“We invested $40m in upgrading the two ships prior to their entry into service, to incorporate two specialty restaurants and 32 new suites on both of the vessels.”

Beyond the hardware there has also been intense focus on other elements of the onboard guest experience, which aims to have an exclusive feel, analogous to a stay in a European boutique hotel. Azamara offers a butler service in every stateroom and suite, along with concierge-style amenities and a range of in-room luxuries.

Azamara also differentiates itself from others cruise lines in the deluxe-class by offering cruise tours, which comprise the cruise itself, plus pre- or post-cruise land tours and hotel packages.

The cruise line also emphasises cuisine in its high-end main dining rooms and two specialty restaurants. The Mediterranean-influenced Aqualina and the steak and seafood restaurant Prime C are both complimentary for guests. They were created to rival some of the finest restaurants on land, and guest responses suggest that they are achieving that goal.

“Hanrahan has faith in the industry’s ability to find creative solutions to the current set of challenges it faces.”

“We’ve been thrilled to see that Azamara is increasingly attracting guests interested in ‘trading up’ from premium cruising, as well as from luxury cruisers who are interested in trying something new, which still caters to their vacation needs and interests,” Hanrahan says. “In our humble opinion, Azamara owns the deluxe cruising category.”

Preparing for the future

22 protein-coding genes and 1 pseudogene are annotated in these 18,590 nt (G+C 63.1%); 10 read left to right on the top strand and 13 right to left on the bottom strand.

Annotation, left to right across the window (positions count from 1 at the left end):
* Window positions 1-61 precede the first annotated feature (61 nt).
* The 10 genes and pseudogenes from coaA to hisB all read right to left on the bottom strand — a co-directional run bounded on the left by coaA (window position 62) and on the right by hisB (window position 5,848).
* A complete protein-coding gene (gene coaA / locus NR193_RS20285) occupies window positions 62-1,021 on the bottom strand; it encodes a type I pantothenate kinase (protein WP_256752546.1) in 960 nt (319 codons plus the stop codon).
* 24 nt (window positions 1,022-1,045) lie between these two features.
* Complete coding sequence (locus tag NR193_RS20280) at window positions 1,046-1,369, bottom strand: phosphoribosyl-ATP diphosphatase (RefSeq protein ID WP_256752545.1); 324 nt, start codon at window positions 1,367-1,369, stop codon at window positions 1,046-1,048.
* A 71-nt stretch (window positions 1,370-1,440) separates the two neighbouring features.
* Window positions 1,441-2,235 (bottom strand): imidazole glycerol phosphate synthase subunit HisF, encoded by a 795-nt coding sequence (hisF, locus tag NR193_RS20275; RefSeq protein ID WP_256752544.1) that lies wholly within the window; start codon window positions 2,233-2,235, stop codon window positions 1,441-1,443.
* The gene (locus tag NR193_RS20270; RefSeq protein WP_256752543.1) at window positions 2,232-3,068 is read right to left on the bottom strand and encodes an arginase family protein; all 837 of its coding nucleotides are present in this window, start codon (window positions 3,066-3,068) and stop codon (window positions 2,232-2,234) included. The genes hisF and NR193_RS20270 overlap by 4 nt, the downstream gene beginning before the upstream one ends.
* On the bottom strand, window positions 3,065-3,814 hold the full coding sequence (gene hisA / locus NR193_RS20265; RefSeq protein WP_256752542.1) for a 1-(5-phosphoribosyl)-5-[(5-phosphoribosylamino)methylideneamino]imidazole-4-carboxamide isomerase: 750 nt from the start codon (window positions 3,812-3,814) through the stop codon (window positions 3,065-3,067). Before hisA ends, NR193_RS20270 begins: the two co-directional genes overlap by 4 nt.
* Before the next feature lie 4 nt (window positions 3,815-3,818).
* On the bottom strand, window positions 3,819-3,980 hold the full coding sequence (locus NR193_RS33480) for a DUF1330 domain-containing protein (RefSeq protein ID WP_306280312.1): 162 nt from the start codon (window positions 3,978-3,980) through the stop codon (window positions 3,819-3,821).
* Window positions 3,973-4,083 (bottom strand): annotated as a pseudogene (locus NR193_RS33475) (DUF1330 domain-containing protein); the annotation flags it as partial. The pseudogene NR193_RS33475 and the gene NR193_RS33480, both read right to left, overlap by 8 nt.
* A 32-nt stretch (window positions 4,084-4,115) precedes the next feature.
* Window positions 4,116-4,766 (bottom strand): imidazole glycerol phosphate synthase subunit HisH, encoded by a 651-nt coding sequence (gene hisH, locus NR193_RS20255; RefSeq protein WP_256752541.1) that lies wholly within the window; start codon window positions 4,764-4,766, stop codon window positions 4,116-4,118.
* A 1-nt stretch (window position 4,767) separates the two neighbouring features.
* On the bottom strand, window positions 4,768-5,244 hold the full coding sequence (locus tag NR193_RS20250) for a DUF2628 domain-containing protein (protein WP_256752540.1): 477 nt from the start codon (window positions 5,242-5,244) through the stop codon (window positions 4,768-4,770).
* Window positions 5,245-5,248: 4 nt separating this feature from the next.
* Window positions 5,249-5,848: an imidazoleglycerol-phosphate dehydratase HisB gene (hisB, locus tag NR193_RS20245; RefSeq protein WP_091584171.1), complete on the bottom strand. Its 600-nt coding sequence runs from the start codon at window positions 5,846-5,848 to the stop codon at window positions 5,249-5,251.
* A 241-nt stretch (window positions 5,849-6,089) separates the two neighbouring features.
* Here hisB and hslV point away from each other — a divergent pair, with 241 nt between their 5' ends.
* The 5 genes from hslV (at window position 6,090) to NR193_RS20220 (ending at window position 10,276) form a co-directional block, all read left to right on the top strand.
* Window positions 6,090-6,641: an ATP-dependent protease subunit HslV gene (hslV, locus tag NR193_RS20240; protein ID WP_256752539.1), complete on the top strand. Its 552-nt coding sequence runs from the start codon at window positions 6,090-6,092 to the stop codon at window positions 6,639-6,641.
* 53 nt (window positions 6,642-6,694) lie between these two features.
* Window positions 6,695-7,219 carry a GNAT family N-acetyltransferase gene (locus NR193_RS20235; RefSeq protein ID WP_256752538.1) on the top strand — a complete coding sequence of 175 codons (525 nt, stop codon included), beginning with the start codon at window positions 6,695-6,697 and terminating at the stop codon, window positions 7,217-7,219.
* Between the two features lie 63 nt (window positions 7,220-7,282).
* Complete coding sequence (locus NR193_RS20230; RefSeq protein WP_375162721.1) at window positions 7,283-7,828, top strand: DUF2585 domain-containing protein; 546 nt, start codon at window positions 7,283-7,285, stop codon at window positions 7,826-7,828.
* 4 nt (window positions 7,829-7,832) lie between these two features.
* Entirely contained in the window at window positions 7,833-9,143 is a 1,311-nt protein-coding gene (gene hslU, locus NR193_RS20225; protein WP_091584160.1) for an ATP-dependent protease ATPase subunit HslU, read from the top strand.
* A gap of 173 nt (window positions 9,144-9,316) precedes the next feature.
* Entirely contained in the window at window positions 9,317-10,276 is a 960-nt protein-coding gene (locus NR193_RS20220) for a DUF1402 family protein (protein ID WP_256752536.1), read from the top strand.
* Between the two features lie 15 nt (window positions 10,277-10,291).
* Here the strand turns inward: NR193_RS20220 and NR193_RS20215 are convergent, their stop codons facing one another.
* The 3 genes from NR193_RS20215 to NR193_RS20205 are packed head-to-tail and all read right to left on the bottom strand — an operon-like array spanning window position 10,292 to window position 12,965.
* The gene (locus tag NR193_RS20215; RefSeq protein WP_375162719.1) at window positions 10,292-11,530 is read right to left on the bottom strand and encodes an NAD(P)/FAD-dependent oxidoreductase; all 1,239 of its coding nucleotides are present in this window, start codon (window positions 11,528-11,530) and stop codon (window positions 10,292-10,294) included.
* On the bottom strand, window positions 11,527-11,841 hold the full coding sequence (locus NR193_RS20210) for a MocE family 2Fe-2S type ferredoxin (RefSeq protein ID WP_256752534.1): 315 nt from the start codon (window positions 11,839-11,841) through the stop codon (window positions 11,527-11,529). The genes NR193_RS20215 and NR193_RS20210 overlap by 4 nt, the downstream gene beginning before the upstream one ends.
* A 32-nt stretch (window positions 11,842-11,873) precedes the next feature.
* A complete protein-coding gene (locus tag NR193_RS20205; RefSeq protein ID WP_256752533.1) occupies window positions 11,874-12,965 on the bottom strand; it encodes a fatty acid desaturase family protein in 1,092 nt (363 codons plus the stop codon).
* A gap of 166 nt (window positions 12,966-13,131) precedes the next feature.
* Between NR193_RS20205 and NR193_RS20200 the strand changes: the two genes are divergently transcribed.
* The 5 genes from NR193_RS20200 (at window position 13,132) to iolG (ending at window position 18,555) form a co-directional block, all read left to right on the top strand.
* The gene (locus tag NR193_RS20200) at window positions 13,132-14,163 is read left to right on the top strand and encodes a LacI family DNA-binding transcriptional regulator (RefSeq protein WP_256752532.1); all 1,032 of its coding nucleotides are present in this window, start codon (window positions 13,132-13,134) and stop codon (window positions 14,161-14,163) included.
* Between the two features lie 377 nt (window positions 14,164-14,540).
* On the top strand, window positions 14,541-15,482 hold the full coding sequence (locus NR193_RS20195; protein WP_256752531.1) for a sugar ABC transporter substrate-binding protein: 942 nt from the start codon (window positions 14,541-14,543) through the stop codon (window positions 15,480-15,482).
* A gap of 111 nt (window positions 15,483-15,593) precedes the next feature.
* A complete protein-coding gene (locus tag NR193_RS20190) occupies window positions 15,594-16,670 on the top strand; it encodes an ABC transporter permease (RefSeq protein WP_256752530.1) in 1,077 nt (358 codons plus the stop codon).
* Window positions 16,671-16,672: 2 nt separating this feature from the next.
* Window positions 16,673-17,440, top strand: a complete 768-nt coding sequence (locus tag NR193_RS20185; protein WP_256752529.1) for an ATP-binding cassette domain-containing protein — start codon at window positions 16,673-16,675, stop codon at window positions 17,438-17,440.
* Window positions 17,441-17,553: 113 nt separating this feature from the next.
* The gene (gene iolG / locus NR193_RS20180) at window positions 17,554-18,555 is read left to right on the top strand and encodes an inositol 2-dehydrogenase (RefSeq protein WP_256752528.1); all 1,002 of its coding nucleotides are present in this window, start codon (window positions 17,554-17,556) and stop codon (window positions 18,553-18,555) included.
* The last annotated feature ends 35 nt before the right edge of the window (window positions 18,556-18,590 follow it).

The success of Azamara is good news for the industry as a whole, but Hanrahan is not blind to the fact that many challenges still lie ahead. The young brand must keep growing and it already has its eyes on new destinations.

“As an exotic, small-ship product, Azamara’s destination experience is more central to the guest experience than that of most large lines,” he says.

“We will continue to design itineraries with new and different ports of call, more exotic destination experiences, more overnight stays in port, and a continued focus on enrichment opportunities. We will also maintain an intense focus on offering extraordinary service and dining in a relaxed, unstructured atmosphere onboard.” Hanrahancan make these decisions with confidence, as the brand is intended to be distinctive and has a clear target market, which it reaches with the help of a network of travel agent partners that have bought into the concept.

Nevertheless, he knows that a young brand needs to put in more effort to reach its audience than the larger brands. “The key difference is that Azamara is a new brand, and we therefore have a greater challenge in generating awareness of it, but there’s also the challenge of communicating the key attributes of each brand, to best attract the right cruise vacationer to each product,” he says. “That’s true for every cruise line, and it’s an ongoing, positive challenge, to find